Stardust by Neil Gaiman
Just finished reading Stardust by Neil Gaiman. I loved this book – now, I genuinely don’t know whether it’s just that I’m made up with Neil Gaiman who seems able to do no wrong for me or not but I just fell right into this story and was absorbed until the end. Gaiman has such a great way with words and manages to tell a fairy story that is different and aimed at an adult audience.
Stardust brings to us Tristan Thorn. Tristan was born as a result of one night’s passion between Dunstan Thorn and a not entirely human slave he meets one night when he goes to the Market over the wall. Nine months later Dunstan receives a little bundle of job – left, almost, on his doorstep.
The Village of Wall is a sheltered and olde world Victorian village with old fashioned ways and customs. The Village is nestled right up alongside The Wall (for which it is probably named) beyond which are strange comings and goings. Beyond the Wall is where Tristan must go to bring back a falling star for his lady love. He’s about to embark on a strange adventure with no end of imagination. If you can imagine it, it’s probably in this book.
I love the way that Gaiman brings together a fairy story without it seeming like a cliche. We have Wall – and beyond we have this strange world where anything can happen. Just like in your childhood stories – Once upon a time, over the hill and far away…. It’s just brilliant. Puts me in mind of Norrell and Strange – where the strange world of the fey once was known to us but the paths to it have now been lost – the paths beyond the wall remain but few tread there without a purpose. Once every nine years a market appears in the meadow beyond the wall and at this point the residents of the village mingle with the strange and unknown.
This is only a short book and yet Gaiman manages to make us care about the people he writes about. I’m not quite sure how he does this. There are no lengthy explanations, no great wordy descriptions or info dumps and yet quite clearly we have a firm idea of the place and a distinct liking for the characters that populate it – whether they are make believe or not and whether they only play a fleeting part or a more substantial role. Tristan is decidedly naive but is quite refreshingly honest and likeable. Yvaine (the fallen star) is brusque and sharp tongued – although I think anybody would be a bit naffed off under similar circumstances.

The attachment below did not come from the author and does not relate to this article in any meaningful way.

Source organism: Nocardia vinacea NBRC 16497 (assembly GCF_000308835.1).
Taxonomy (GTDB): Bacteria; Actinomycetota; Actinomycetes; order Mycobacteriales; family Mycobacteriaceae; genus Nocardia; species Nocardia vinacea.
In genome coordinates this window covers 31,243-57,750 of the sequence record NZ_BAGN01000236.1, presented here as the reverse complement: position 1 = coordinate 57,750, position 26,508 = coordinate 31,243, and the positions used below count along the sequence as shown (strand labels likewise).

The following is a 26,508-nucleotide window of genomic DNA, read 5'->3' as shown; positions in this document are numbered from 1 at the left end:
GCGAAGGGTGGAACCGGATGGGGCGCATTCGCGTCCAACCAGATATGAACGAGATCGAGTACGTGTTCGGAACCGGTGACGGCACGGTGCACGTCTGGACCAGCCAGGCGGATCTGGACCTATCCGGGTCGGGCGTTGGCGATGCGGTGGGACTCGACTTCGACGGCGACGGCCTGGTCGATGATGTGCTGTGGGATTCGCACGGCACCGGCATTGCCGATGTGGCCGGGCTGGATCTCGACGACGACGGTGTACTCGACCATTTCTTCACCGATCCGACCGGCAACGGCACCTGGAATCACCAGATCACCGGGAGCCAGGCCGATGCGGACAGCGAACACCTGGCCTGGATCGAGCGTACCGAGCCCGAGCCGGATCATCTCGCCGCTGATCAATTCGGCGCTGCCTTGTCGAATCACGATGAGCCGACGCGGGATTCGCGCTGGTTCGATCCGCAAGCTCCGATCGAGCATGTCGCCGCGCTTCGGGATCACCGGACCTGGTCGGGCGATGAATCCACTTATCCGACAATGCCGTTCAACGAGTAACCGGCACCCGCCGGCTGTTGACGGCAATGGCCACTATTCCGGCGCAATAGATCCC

Alongside this we have two other stories running – which are all about to coincide. We have the Lilim. Three ancient witch like creatures who are older than the hills. They seek the star for the purity of her heart which will renew their youth. We also have the remaining heirs of Stormhold – in a desperate race to find the fallen star first and retrieve the Topaz she carries which will give them the right to rule.
The action is fairly fast paced and brings to us creatures and myths along the way, the unicorn and the lion, flying pirates who seek lightning storms and talking trees to name but a few.
There’s plenty more to read about and is all very entertaining. It did put me in mind of The Book of Lost Things -not that the stories are the same but they’re both about young men who become embroiled in a fantastic journey and also they’re both coming of age stories.
I loved it and would happily read it again. Also, the book I was reading had a short story that Gaiman wrote before Stardust, a story that starts with a young girl and seven magpies. The book also included an interview which I really enjoyed reading – it just contained intriguing little snippets – like the copper beech tree in the story being created for Tori Amos. I only hope that one day Gaiman will return and finish his magpie story.
I’m including this in my RIP event. It’s fantasy and although I admit it isn’t really dark fantasy it is adult and there are some definite elements that could warrant it’s inclusion. I’m thinking of the particular parts of the story that focus on the witch – who isn’t exactly a sweet and cuddly character!